NEW YORK -- National League All-Star manager Clint Hurdle says he doesn't look at OBP or OPS, but rather guts when forming a lineup. That means the Phillies' Chase Utley is moving up in the world.

At the bottom of the order in his first two All-Star Games in 2006 and '07, Utley finds himself No. 2 in the lineup on Hurdle's card. As a competitor in Monday's State Farm Home Run Derby, and now a fixture at second base for the NL, the hard-nosed slugger took solace in his rising status with the league's best.

"That's moving up. It's better than batting ninth," Utley said. "Just being in the All-Star Game is exciting, so I'll try to get on base for whoever is hitting third."

With a .372 on-base percentage, Utley hasn't had much trouble getting on base. But he knew as he sat at his All-Star press conference table, surrounded by media and teammate Brad Lidge to his right, that there were several faces missing from the NL East-leading Phils' lineup.

Slugger Ryan Howard wouldn't be joining him. Ace Cole Hamels couldn't, either. His double-play partner, Jimmy Rollins, didn't get the nod. And Pat Burrell, despite a notable first half, didn't win out in the Monster 2008 All-Star Final Vote for a shot on the NL's 32-man squad.

"The more the merrier," Utley said, "but they'll have more opportunities."

Utley received the most votes of any NL player with 3,889,602. He edged out the Brewers' Ryan Braun for the most NL votes, and Utley would have had the most overall if not for the Yankees' Alex Rodriguez. This season, Utley is batting .291 with 25 home runs, 69 RBIs, 10 stolen bases and 25 doubles at the break.

The prospects of batting left-handed in Yankee Stadium also seemed promising as Utley talked about preparing for the Derby. A California native, he would be honored to do something special hitting-wise in the Midsummer Classic itself, as well, immediately after he checks out the monuments at Yankee Stadium before the contest.

"We have a very good squad," Utley said. "We are going out there wanting to win it."

While Utley might have felt somewhat alone, Lidge, in his second All-Star Game, looks forward to reuniting with former Phillie and former Astros teammate Billy Wagner. It's likely between he and Wagner to close the game for the NL, only extending a friendly rivalry that goes back to their years in Houston.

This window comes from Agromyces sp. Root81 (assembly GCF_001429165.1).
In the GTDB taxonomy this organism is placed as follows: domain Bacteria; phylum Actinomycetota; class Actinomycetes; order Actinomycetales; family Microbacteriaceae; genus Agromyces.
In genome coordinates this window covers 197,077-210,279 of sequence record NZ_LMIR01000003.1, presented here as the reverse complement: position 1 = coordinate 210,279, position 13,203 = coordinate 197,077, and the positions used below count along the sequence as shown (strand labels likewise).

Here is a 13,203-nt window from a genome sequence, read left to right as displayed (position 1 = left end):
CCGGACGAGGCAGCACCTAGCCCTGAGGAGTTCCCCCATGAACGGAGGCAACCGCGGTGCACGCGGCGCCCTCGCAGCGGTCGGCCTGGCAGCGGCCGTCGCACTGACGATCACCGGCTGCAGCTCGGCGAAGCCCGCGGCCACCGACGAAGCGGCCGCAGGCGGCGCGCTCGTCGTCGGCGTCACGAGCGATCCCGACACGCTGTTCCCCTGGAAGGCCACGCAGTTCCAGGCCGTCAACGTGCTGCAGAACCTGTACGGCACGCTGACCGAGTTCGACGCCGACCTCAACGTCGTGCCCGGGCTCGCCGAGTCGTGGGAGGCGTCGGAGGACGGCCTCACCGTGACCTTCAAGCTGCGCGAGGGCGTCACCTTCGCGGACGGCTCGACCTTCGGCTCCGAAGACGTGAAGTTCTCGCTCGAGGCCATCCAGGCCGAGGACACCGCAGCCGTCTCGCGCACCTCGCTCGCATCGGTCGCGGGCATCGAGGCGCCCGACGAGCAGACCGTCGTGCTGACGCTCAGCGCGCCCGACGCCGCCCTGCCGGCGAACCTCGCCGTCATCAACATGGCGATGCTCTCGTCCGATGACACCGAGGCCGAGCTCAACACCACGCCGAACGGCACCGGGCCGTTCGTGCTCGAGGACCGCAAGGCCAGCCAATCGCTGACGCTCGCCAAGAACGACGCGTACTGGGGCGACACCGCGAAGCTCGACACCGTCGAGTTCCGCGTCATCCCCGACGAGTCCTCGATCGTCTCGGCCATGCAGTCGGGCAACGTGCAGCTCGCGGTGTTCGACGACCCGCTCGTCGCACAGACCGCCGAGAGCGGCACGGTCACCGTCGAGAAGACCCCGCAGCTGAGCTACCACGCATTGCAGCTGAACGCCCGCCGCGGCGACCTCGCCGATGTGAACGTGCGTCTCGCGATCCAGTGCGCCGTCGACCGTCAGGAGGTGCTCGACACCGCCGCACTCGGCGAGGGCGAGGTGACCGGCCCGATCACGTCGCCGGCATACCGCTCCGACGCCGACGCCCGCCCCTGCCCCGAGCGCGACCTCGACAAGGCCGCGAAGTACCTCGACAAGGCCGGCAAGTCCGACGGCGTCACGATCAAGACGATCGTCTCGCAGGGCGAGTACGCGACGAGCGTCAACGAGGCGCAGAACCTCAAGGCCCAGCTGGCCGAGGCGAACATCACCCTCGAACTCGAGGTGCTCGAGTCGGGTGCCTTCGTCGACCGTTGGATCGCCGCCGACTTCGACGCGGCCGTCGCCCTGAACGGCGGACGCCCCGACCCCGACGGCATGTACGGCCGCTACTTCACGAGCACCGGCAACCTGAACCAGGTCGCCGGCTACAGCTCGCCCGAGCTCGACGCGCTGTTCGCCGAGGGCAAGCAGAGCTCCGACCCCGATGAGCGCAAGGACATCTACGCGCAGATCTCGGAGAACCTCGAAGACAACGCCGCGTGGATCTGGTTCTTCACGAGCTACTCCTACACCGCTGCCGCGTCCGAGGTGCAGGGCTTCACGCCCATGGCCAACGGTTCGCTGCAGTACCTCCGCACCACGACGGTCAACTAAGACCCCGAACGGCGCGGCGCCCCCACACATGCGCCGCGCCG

"In between the white lines, we are both pretty crazy in our own way," Lidge said.

When Lidge was dealt to Philadelphia this offseason, Wagner only had one piece of advice for him.

"Keep your mouth shut and just pitch," Wagner told Lidge.

Heading into his second All-Star Game, he has regained the form that earned him the nickname "Lights-Out Lidge." After the move to Philly, he has settled into the closer role and has produced with 20 saves and a 1.13 ERA.

Unlike perennial All-Star Utley, Lidge may appreciate the opportunity to play in the Midsummer Classic a little more because of the struggles he had the past few seasons with the Astros. Lidge said most of his problems in 2006 were linked to a mechanical issue which allowed hitters to pick up on the ball early.

While he wouldn't say he pitched poorly -- Lidge had a 3.36 ERA in 2007 -- he understood that he wasn't getting the save numbers in Houston (19 in 2007) that would keep fans and management content.

Now the Philadelphia fans have accepted Lidge, and he's embraced a move to the Northeast. That shouldn't be surprising, because it got him back to the All-Star Game for the first time since '05.

"It was a goal of mine to get back here," said Lidge, who reveled in the history of Yankee Stadium, "and to pitch in this one would be pretty special."